A. Complete Diversity

         Pursuant to 28 U.S.C. § 1332(a), the Court has original jurisdiction over all civil actions where the matter in controversy exceeds §75, 000, exclusive of interest and costs, and is between citizens of different states. 28 U.S.C. § 1332(a). Federal Diversity Jurisdiction under § 1332, "requires complete diversity among the parties, meaning the citizenship of each plaintiff must be different from the citizenship of each defendant." Hoschar v. Appalachian Power Co., 739 F.3d 163. 170 (4th Cir. 2014) Additionally, "when diversity of citizenship is a basis of removal jurisdiction, it must exist both at the time the original action is filed in the state court and at the time the removal is sought." Hubbard v. Tripp, 611 F.Supp. 895, 896 (E.D. Va. 1985) (quoting 14A Charles Alan Wright et al., Federal Practice and Procedure. Jurisdiction 2d § 3723 (1985)) (internal quotation marks omitted). "For purposes of diversity jurisdiction, 'a corporation shall be deemed to be a citizen of every State ... by which it has been incorporated and of the State . . . where it has its principal place of business.'" Hoschar, 739 F.3d at 170 (quoting 28 U.S.C. § 1332(c)(1)). This dual citizenship rule has been strictly limited to only "true-blue corporations." Hawkins v. i-TV Digitalis Tavkozlesi zrt., 935 F.3d 211, 223 (4th Cir. 2019) (citing Carden v. Arkoma Assocs., 494 U.S. 185, 187-89, 196 (1990)). Therefore, "other business entities, such as a partnership, is treated as an unincorporated association, which has the citizenship of each of its members." Id. (citing Carden, 494 U.S. at 189).[1] This framework applies to both religious and secular entities. See U.S. Fire Ins. Co. v. United Church of Christ, 410 F.Supp.2d 637, 638 (N.D. Ohio 2005).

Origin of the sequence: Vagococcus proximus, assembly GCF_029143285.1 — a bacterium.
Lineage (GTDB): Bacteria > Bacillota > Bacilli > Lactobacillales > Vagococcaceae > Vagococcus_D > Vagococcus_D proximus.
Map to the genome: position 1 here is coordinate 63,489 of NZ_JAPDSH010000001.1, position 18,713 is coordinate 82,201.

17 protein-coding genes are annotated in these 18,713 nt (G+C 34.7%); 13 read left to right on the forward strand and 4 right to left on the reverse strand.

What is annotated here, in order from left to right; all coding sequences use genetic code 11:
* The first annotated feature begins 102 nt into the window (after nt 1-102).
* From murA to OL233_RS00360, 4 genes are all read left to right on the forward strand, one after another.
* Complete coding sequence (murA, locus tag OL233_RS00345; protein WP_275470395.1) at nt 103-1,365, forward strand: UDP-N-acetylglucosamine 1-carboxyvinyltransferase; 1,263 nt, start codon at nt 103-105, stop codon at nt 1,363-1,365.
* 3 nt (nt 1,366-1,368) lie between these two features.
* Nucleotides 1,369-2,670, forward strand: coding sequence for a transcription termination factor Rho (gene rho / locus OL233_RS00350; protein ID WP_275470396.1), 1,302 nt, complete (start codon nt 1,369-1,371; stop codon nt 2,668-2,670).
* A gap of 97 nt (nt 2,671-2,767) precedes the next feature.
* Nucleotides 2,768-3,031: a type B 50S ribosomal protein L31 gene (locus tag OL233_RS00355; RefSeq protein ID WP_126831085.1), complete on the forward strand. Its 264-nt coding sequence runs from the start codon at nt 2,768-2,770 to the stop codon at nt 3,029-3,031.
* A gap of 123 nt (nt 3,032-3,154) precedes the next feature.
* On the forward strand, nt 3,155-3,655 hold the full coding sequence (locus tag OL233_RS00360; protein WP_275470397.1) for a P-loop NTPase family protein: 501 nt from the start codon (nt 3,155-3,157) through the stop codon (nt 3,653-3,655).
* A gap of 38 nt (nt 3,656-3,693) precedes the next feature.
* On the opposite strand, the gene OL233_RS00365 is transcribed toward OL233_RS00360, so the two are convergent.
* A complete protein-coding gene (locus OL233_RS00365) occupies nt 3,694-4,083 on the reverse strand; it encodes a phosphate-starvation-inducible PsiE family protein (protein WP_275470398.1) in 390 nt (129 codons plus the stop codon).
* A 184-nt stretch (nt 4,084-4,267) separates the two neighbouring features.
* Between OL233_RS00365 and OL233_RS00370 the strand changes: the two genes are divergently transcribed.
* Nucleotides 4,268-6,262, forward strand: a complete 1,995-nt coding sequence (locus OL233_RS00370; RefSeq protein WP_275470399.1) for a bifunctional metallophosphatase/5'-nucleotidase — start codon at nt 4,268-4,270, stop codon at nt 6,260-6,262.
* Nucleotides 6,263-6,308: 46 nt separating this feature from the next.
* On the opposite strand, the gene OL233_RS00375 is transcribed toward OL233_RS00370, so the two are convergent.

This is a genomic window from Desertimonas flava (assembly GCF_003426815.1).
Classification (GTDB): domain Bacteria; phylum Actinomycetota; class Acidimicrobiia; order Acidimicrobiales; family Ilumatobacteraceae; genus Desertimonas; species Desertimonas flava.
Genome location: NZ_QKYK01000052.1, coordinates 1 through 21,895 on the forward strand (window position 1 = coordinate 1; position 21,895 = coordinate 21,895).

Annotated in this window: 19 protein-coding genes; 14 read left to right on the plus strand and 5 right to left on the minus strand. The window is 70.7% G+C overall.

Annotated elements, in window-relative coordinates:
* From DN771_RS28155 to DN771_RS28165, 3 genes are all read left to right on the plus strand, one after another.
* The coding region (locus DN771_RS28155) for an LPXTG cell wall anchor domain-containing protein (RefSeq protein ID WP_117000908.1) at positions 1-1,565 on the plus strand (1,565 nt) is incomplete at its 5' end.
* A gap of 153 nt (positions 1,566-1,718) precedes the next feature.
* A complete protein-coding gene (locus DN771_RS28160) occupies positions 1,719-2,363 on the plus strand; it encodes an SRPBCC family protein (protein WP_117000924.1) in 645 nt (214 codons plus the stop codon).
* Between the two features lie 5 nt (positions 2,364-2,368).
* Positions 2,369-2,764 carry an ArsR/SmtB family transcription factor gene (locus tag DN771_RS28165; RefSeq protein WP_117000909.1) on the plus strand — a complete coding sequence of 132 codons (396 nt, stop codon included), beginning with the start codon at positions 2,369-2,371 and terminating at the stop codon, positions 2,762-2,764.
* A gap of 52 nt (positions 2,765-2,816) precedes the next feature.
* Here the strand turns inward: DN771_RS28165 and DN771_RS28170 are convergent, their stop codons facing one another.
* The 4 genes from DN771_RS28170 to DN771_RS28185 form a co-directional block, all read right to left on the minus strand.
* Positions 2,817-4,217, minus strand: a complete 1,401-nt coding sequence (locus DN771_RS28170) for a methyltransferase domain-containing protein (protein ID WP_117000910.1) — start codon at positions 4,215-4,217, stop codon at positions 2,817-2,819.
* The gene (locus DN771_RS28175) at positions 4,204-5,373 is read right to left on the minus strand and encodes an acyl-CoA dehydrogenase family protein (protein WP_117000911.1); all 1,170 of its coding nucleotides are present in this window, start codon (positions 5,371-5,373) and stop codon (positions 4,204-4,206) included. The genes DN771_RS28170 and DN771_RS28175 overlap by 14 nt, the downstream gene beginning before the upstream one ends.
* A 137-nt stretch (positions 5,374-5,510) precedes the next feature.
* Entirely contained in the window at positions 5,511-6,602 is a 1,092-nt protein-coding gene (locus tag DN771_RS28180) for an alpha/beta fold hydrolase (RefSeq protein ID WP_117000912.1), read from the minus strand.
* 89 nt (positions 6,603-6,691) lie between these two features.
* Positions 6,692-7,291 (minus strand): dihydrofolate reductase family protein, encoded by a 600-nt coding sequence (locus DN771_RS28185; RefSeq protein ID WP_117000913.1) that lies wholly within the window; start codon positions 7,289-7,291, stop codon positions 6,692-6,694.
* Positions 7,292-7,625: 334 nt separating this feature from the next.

Plaintiff avers that Presiding Bishop and President are foreign corporations incorporated in Utah and that the individual LDS Church located in Portsmouth, Virginia is either a corporation organized within the Commonwealth of Virginia or an unincorporated association. See Doc. 8 at 2 (citing to the Complaint noting that "LDS Church is a corporation organized within the Commonwealth.") see alsoId. (noting the "LDS Church location operates in Virginia as an unincorporated association"). For purposes of diversity jurisdiction, if LDS Church is an unincorporated association then it, has the imputed citizenship of each one of its members. Doc. 8 at 6. Plaintiff highlights that the full name of the Portsmouth location, "The Church of Jesus Christ of Latter-Day Saints" is not registered at the time of removal "in any fashion" as an autonomous entity with the Virginia State Corporation Commission ("Virginia SCC").[2]Id. at 3. The Defendants' counter that Corporation of the Presiding Bishop officially changed its name to "The Church of Jesus Christ of Latter-day Saints" in Utah on June 27, 2019. But the record illustrates that this change was not accepted by the Virginia SCC until August 29. 2019. Id. at 3; Doc. 16. Because of the lack of registration with the Virginia SCC, the LDS location in Portsmouth is averred to have "operated, at all relevant ...